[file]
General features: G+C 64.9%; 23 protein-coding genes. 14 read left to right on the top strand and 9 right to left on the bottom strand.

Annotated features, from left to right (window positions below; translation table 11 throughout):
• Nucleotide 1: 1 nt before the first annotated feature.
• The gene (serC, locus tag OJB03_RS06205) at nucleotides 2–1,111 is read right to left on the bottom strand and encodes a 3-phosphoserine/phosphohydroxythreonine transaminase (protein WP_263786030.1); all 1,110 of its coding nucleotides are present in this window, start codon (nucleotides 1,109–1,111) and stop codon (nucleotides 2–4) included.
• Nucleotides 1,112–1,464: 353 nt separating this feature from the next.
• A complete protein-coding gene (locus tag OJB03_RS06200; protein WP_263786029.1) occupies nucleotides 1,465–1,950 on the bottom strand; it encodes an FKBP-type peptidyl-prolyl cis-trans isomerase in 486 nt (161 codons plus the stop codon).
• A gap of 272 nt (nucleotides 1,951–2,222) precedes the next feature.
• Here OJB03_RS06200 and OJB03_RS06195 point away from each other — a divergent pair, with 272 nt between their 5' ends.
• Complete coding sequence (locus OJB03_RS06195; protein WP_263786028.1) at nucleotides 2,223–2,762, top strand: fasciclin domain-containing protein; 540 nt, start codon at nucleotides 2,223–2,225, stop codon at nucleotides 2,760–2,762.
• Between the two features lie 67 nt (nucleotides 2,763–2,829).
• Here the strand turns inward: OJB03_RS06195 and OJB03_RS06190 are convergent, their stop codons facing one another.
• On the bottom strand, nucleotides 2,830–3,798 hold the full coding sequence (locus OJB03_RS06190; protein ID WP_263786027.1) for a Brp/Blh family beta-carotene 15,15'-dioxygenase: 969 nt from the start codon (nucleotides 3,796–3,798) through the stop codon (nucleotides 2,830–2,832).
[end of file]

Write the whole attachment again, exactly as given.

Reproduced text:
General features: G+C 64.9%; 23 protein-coding genes. 14 read left to right on the top strand and 9 right to left on the bottom strand.

Annotated features, from left to right (window positions below; translation table 11 throughout):
• Nucleotide 1: 1 nt before the first annotated feature.
• The gene (serC, locus tag OJB03_RS06205) at nucleotides 2–1,111 is read right to left on the bottom strand and encodes a 3-phosphoserine/phosphohydroxythreonine transaminase (protein WP_263786030.1); all 1,110 of its coding nucleotides are present in this window, start codon (nucleotides 1,109–1,111) and stop codon (nucleotides 2–4) included.
• Nucleotides 1,112–1,464: 353 nt separating this feature from the next.
• A complete protein-coding gene (locus tag OJB03_RS06200; protein WP_263786029.1) occupies nucleotides 1,465–1,950 on the bottom strand; it encodes an FKBP-type peptidyl-prolyl cis-trans isomerase in 486 nt (161 codons plus the stop codon).
• A gap of 272 nt (nucleotides 1,951–2,222) precedes the next feature.
• Here OJB03_RS06200 and OJB03_RS06195 point away from each other — a divergent pair, with 272 nt between their 5' ends.
• Complete coding sequence (locus OJB03_RS06195; protein WP_263786028.1) at nucleotides 2,223–2,762, top strand: fasciclin domain-containing protein; 540 nt, start codon at nucleotides 2,223–2,225, stop codon at nucleotides 2,760–2,762.
• Between the two features lie 67 nt (nucleotides 2,763–2,829).
• Here the strand turns inward: OJB03_RS06195 and OJB03_RS06190 are convergent, their stop codons facing one another.
• On the bottom strand, nucleotides 2,830–3,798 hold the full coding sequence (locus OJB03_RS06190; protein ID WP_263786027.1) for a Brp/Blh family beta-carotene 15,15'-dioxygenase: 969 nt from the start codon (nucleotides 3,796–3,798) through the stop codon (nucleotides 2,830–2,832).